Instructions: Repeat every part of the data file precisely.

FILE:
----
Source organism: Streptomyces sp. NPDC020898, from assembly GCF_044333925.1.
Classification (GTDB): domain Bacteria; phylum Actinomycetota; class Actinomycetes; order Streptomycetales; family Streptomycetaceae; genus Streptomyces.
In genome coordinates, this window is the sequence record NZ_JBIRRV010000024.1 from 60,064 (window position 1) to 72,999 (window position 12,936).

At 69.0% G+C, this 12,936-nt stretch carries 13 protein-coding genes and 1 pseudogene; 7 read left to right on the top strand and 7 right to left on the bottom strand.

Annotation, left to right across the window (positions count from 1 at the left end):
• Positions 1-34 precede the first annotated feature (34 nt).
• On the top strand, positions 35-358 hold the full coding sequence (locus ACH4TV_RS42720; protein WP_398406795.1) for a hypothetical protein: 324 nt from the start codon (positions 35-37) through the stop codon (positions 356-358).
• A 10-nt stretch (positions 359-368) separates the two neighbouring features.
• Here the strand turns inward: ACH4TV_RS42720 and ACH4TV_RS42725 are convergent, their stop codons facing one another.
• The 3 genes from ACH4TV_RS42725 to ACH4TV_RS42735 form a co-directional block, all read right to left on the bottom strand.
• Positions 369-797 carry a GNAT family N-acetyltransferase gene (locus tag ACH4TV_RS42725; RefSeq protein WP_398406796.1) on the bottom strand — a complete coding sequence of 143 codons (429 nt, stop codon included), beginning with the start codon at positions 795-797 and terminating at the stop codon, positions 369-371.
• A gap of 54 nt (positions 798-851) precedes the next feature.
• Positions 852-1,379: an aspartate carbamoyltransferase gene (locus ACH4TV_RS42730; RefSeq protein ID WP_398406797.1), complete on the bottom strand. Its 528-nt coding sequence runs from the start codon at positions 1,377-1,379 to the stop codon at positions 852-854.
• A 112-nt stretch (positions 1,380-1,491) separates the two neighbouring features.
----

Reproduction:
Source organism: Streptomyces sp. NPDC020898, from assembly GCF_044333925.1.
Classification (GTDB): domain Bacteria; phylum Actinomycetota; class Actinomycetes; order Streptomycetales; family Streptomycetaceae; genus Streptomyces.
In genome coordinates, this window is the sequence record NZ_JBIRRV010000024.1 from 60,064 (window position 1) to 72,999 (window position 12,936).

At 69.0% G+C, this 12,936-nt stretch carries 13 protein-coding genes and 1 pseudogene; 7 read left to right on the top strand and 7 right to left on the bottom strand.

Annotation, left to right across the window (positions count from 1 at the left end):
• Positions 1-34 precede the first annotated feature (34 nt).
• On the top strand, positions 35-358 hold the full coding sequence (locus ACH4TV_RS42720; protein WP_398406795.1) for a hypothetical protein: 324 nt from the start codon (positions 35-37) through the stop codon (positions 356-358).
• A 10-nt stretch (positions 359-368) separates the two neighbouring features.
• Here the strand turns inward: ACH4TV_RS42720 and ACH4TV_RS42725 are convergent, their stop codons facing one another.
• The 3 genes from ACH4TV_RS42725 to ACH4TV_RS42735 form a co-directional block, all read right to left on the bottom strand.
• Positions 369-797 carry a GNAT family N-acetyltransferase gene (locus tag ACH4TV_RS42725; RefSeq protein WP_398406796.1) on the bottom strand — a complete coding sequence of 143 codons (429 nt, stop codon included), beginning with the start codon at positions 795-797 and terminating at the stop codon, positions 369-371.
• A gap of 54 nt (positions 798-851) precedes the next feature.
• Positions 852-1,379: an aspartate carbamoyltransferase gene (locus ACH4TV_RS42730; RefSeq protein ID WP_398406797.1), complete on the bottom strand. Its 528-nt coding sequence runs from the start codon at positions 1,377-1,379 to the stop codon at positions 852-854.
• A 112-nt stretch (positions 1,380-1,491) separates the two neighbouring features.